Integrating Bangladeshi diaspora into Bangladesh
Diaspora has become a crucial developmental issue for many countries. The growing interest in and recognition of diaspora engagement were mirrored in the endorsement of the Dublin Declaration, which was adopted at the Global Diaspora Summit 2022 held during April 1-5, 2022. Diasporas play a special role in linking countries, including integrating new waves of immigrants, acting as conduits for knowledge and commercial exchanges, and creating investments and opportunities for the countries involved.
Diaspora policies cover a variety of government measures aimed at engaging, maintaining, or developing a relationship with the diaspora living abroad. The policies entail ensuring the rights and protection of diaspora members by reinforcing national identity or sense of belonging, fostering strong relations, and facilitating diaspora contributions to a country's social and economic development. Diasporas impact national economies in several ways, through remittances, foreign direct investments, entrepreneurial endeavours, facilitation of trade, and the transfer of knowledge/skills.
Bangladeshi diasporas from around the globe are contributing to communities in Bangladesh and abroad financially as well as with their specialised skills, knowledge, and technical capabilities. They have the potential to play an instrumental role in national development, contributing to both the economic and social dimensions. Country-branding, diaspora diplomacy, trade, diaspora tourism, and the establishment of diaspora networks are vital areas that can benefit significantly from the engagement of the diaspora, accelerating Bangladesh's global standing.
The Bangladeshi diasporas' diverse human, social, cultural, and economic capital represents new assets for national development in a connected world. Against this backdrop, the Ministry of Expatriates' Welfare and Overseas Employment has initiated a process of formulating the Bangladesh National Diaspora Policy 2023, which is in its final stage of getting the nod. The policy aspires to provide an inclusive and strategic approach to engaging the Bangladeshi diaspora. In the draft policy, the diaspora has been defined as "Bangladeshi persons who have taken citizenship of another country or are in the process of getting it or living there permanently or those born or raised in another country as a Bangladeshi descendant."
The policy envisions diaspora development as both contributing to the development of the Bangladeshi diaspora itself and enhancing the roles of the diaspora in the development of Bangladesh. The broad measures of the policy include: a) enhancing diaspora diplomacy and capacity building, b) mobilising diaspora socio-cultural capital, c) promoting diaspora human capital, and d) facilitating diaspora economic capital.
The policy lays the foundation for building a respectful, reciprocal, and resilient alliance with the diaspora. It recognises diaspora contributions, and paves pathways for their physical and virtual return to be integrated into Bangladesh's development and for the endowment of domestic and diaspora resources for the welfare of Bangladeshis at home and abroad.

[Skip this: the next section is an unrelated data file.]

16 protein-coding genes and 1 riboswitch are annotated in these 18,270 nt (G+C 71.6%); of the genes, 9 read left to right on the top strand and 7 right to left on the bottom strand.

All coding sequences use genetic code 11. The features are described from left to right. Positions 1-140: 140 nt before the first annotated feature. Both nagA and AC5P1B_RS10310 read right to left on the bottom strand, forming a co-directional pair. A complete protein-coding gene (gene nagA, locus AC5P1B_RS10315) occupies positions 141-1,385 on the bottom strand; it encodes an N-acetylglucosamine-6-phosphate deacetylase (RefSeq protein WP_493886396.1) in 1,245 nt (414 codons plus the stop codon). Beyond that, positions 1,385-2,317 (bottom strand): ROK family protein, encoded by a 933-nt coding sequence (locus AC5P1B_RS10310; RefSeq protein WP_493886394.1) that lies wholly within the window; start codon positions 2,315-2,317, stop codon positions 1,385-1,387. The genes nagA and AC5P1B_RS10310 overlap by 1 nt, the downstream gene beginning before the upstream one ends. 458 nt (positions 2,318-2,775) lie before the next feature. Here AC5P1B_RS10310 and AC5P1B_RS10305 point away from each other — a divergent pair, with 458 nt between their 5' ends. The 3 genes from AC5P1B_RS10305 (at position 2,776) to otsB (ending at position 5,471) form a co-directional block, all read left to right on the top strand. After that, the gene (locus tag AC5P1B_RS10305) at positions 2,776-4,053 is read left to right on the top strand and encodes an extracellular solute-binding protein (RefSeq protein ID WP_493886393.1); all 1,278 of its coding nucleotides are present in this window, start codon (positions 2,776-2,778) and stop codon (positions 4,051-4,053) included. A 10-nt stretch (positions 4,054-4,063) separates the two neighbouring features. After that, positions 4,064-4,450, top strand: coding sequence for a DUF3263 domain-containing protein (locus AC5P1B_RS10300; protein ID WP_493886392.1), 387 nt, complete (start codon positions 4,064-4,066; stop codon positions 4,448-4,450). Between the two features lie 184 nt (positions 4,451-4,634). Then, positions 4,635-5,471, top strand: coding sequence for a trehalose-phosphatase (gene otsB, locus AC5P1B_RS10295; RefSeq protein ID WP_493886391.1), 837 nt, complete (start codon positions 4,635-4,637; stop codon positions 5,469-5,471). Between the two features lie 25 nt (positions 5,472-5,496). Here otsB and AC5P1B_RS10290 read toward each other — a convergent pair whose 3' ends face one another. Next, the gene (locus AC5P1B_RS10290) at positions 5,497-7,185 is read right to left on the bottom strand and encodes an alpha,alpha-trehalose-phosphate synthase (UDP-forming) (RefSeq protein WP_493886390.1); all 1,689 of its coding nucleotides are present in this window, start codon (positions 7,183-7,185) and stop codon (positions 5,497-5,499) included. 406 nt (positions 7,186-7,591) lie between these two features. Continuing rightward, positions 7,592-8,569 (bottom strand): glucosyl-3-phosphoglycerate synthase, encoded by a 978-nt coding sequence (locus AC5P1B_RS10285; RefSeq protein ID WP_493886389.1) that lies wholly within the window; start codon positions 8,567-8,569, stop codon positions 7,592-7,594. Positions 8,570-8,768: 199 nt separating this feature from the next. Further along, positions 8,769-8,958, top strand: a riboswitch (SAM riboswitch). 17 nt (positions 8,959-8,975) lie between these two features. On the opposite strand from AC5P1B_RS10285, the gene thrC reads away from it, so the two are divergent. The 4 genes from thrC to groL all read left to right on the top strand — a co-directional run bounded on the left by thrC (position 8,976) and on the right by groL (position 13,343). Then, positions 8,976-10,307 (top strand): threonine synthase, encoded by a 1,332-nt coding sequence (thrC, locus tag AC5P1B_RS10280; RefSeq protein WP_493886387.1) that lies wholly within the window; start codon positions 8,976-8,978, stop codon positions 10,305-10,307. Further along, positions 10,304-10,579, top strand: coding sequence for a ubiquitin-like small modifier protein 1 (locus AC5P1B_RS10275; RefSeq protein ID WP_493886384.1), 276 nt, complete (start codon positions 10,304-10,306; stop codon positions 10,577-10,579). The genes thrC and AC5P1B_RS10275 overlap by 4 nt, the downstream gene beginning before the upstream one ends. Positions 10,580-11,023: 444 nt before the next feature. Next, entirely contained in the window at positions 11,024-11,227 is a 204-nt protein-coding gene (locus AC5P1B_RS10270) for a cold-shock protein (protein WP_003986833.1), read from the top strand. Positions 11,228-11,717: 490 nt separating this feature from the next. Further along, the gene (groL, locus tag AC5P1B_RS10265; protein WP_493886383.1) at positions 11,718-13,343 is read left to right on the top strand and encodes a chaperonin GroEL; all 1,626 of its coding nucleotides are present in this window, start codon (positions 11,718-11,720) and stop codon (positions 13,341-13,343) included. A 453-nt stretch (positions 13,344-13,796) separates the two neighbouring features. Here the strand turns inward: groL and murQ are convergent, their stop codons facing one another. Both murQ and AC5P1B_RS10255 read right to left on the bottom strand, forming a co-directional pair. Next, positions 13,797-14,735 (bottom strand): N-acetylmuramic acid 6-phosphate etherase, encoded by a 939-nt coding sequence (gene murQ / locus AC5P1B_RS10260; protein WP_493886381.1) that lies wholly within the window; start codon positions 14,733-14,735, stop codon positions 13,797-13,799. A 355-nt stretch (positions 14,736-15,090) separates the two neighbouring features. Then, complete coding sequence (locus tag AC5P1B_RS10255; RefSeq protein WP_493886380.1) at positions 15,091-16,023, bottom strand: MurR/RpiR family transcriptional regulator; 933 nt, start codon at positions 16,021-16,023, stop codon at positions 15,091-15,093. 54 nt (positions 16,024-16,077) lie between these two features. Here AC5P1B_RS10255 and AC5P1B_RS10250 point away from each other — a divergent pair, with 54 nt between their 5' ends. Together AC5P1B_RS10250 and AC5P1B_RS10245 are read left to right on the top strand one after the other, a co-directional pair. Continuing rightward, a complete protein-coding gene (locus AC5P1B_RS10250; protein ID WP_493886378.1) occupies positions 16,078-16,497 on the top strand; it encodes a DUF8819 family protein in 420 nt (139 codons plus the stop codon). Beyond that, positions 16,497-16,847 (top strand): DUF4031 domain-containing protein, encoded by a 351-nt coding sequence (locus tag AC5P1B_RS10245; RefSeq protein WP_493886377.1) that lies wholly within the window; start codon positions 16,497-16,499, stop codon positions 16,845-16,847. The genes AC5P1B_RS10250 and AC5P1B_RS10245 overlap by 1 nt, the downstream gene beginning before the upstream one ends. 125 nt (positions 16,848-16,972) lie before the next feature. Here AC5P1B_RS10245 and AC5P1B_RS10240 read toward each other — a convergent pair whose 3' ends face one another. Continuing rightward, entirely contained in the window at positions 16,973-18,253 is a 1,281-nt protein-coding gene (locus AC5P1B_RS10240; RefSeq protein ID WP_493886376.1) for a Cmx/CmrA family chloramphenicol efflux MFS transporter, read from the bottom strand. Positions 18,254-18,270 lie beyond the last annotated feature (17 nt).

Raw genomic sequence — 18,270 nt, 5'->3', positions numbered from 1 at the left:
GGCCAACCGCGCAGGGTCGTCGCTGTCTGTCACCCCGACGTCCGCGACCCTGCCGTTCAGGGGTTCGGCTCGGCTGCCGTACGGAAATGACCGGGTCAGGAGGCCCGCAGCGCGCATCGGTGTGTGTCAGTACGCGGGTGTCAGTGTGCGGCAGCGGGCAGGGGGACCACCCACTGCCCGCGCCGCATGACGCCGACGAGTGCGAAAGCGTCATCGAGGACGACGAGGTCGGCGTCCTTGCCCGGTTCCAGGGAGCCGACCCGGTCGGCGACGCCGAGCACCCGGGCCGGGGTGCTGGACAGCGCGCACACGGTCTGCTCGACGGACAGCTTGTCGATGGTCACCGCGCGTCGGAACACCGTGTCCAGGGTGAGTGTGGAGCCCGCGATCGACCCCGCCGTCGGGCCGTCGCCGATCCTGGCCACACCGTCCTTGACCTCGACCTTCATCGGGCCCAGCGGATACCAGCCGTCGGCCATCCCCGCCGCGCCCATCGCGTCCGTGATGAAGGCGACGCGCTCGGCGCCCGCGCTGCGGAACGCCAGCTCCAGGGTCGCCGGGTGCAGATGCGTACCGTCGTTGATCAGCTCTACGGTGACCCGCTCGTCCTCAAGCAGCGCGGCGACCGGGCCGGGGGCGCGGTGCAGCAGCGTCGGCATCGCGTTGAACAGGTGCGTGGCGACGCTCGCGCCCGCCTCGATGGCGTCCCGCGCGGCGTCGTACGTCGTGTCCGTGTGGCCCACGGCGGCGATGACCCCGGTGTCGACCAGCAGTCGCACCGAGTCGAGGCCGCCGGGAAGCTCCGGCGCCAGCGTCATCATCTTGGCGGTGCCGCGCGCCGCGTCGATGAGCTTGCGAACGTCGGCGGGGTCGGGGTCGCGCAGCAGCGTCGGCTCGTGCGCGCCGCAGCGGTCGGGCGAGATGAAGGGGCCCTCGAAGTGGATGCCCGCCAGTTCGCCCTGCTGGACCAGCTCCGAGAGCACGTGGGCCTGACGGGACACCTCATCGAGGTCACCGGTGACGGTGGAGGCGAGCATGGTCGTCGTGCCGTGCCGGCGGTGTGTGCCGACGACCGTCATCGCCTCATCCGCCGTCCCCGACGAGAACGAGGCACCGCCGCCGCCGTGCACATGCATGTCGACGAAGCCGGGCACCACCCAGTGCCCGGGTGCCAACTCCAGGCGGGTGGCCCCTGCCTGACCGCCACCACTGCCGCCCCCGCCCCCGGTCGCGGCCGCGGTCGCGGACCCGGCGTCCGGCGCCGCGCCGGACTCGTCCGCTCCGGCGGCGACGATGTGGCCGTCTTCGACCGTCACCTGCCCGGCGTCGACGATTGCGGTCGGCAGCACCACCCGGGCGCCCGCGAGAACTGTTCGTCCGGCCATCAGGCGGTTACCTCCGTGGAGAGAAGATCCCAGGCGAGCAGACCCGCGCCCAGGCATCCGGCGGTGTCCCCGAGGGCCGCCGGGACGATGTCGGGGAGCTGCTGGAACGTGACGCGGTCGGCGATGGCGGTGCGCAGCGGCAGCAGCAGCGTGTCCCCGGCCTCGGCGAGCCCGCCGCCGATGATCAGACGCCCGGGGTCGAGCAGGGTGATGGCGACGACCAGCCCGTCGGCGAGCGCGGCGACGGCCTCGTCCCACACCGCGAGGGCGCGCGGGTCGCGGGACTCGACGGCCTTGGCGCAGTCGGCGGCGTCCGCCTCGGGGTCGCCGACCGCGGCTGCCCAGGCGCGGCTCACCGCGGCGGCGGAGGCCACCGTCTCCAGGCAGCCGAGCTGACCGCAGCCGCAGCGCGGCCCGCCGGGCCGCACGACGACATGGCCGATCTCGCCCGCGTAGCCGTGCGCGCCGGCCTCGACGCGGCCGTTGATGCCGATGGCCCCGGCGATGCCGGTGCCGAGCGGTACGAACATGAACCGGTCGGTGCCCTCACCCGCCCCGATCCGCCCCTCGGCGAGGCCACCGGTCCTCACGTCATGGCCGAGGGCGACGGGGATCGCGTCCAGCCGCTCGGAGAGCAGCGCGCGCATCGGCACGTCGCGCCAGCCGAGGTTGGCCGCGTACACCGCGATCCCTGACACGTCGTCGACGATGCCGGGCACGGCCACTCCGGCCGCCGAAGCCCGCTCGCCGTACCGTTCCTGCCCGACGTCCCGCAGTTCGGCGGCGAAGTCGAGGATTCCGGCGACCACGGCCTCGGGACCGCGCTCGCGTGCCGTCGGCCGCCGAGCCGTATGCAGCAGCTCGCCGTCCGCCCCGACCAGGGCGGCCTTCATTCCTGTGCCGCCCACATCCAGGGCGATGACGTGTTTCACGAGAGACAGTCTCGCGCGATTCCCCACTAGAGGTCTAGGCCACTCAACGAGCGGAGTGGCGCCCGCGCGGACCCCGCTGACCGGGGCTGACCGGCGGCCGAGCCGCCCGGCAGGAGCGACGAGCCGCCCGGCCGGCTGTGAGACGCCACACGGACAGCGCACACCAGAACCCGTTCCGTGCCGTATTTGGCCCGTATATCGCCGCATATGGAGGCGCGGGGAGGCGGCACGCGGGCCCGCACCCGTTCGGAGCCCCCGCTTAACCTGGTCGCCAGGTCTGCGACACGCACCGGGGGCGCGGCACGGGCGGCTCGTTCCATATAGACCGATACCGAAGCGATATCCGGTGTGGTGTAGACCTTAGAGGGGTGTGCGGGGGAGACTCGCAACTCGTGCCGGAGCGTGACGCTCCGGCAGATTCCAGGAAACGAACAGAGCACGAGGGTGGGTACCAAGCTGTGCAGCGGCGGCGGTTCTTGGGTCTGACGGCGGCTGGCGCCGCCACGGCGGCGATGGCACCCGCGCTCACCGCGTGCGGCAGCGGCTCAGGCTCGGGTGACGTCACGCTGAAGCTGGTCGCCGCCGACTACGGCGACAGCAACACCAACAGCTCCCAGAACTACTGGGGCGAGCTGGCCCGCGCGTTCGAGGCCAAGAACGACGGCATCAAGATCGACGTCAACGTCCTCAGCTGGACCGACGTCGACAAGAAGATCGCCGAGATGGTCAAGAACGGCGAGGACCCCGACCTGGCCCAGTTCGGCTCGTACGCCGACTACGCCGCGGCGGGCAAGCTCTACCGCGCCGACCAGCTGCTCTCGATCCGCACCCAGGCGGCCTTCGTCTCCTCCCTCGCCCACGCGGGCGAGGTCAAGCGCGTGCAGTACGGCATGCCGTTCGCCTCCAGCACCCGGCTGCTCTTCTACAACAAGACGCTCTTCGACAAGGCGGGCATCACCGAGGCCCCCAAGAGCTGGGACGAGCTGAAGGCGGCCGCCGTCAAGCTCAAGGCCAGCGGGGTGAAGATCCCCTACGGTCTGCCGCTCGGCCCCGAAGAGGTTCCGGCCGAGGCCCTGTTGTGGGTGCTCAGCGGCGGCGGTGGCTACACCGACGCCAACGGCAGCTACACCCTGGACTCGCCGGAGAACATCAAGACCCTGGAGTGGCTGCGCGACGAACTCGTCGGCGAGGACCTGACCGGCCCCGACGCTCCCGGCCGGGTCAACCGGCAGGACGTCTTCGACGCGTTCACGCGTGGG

However, there are challenges ahead to implementing the policy. Sustainable mobilisation of diaspora capital dawdles due to gaps in understanding of diaspora needs, nominal acknowledgment of their endeavours, and unavailability of diverse and dynamic platforms and channels to streamline their potential and contributions to the development trajectory of Bangladesh.
The institutional-related challenges stem from lacking a guiding, facilitative, and responsive mechanism to support the diaspora endeavours and proactively support them in case of vulnerabilities. Institutional systems are yet to adequately address dealing with diaspora return and reintegration in a mutually beneficial manner. It requires a formal system of regular, output-driven connection with diaspora networks. One core challenge is the absence of a well-coordinated diaspora-centric institutional mechanism.
Adequate funding for different measures and well-coordinated efforts from the public and private sectors are needed to make the policy effectively functional. While the public sector can extend leadership in critical areas such as legislation, diplomatic services, social protection, and cultural heritage, it will have to adopt a facilitative role to ensure a blend of public and private sector actors in order to accomplish the objectives of this policy.
To encourage diaspora investment, effective reforms of the national capital market should be made to ensure an orderly and safe capital market. Diaspora networks need to be created for safe migration, tackling climate change, and for utilisation of human capital. Bangladeshi diaspora will also have to show up for socioeconomic development with their engagement, investment, and technology transfer while harbouring a patriotic spirit.
The Bangladeshi government needs to design a holistic plan of action for developing a sustainable system of diaspora engagement, which will serve as the roadmap for strategic planning and action to address capacity and institutional arrangements from the domestic to the global level.
Dr Nasim Ahmed holds a PhD in Public Policy from Ulster University in the UK, and is currently working as an associate professor at the Bangladesh Institute of Governance and Management. He can be reached at [email protected]
Views expressed in this article are the author's own.
Follow The Daily Star Opinion on Facebook for the latest opinions, commentaries and analyses by experts and professionals. To contribute your article or letter to The Daily Star Opinion, see our guidelines for submission.